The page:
This post was inspired by an email exchange I had over the weekend with a reader of my site who, in his own words, is ‘an absolute beginner’. He was surprised when I told him that even experienced traders can have negative years. So it lead me to think about this common misconception that most people who are new to trading have: that after a learning period, who the most naive among them think it’s not longer than two months, they will reach the stage of ‘consistent profitability’ – a sort of trader’s nirvana – in which they will very rarely experience monthly losses and never have negative years.
I believe this myth is perpetuated mainly by a good percentage of those who sell trading systems and educational services, for reasons too obvious to elaborate here. So what anyone interested in this subject should do is look at those who actually trade – and have been doing it transparently for years, as opposed to those who are just selling trading related stuff. A good place to start is Altegris Manager Rankings. We can find here some famous names, like William Eckhardt, who together with Richard Dennis started the ‘Turtles’ experiment in the 1980s and was also featured in Jack Schwager’s New Market Wizards; Jerry Parker, an original Turtle; Salem Abraham, featured in Michael Covel’s The Complete Turtle Trader, and others.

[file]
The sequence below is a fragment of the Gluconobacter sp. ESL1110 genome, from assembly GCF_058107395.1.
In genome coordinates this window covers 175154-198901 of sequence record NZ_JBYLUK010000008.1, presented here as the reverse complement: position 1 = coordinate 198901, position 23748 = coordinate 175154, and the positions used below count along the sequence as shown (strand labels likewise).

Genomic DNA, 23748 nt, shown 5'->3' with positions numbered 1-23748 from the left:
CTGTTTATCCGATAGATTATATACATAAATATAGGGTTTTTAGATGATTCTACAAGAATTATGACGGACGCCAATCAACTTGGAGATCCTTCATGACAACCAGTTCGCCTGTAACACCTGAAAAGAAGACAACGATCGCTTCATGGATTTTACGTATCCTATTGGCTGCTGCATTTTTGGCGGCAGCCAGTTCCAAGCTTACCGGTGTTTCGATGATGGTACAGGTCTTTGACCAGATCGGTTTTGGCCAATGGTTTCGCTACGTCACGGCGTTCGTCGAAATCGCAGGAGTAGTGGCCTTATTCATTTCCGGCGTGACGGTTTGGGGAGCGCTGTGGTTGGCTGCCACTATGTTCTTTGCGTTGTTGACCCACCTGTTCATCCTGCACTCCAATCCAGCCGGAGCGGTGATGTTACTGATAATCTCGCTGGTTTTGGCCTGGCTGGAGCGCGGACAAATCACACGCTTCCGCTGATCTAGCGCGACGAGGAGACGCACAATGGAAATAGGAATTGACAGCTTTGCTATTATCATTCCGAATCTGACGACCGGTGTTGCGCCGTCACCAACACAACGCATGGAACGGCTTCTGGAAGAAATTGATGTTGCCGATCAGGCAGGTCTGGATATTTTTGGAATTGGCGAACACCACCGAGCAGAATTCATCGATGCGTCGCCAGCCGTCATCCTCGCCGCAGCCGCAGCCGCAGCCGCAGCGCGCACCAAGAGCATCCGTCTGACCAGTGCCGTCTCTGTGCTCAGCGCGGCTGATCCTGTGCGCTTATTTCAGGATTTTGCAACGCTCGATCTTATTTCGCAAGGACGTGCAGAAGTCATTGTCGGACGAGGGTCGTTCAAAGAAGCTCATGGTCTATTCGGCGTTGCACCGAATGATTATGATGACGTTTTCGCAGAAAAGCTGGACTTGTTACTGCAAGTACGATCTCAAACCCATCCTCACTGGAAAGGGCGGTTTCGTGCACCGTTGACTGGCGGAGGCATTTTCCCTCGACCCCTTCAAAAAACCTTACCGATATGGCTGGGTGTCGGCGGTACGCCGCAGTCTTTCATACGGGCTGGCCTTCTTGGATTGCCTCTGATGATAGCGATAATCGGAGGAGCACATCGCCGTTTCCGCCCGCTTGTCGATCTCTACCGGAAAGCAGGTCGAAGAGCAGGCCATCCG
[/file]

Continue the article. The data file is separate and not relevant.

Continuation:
Let’s now see how ‘consistently profitable’ some of these traders have been during the last ten years (2004 – 2014): Salem Abraham had 4 negative years, William Eckhardt two, Jerry Parker three, William Dunn three and we can go on and on like this. What we can see is that it’s very hard to find a trader who doesn’t have a negative year once in a while. If we look deeper, at the monthly results, we can see streaks of five or more consecutive losing months. How’s that for ‘consistent profitability’ ?
In conclusion, the real trading, as it can be observed by looking at professionals with decades of experience, is often very different to what new traders imagine or are lead to believe by unscrupulous salesmen. The sooner one deals in facts, rather than fantasy, the better it will be for him.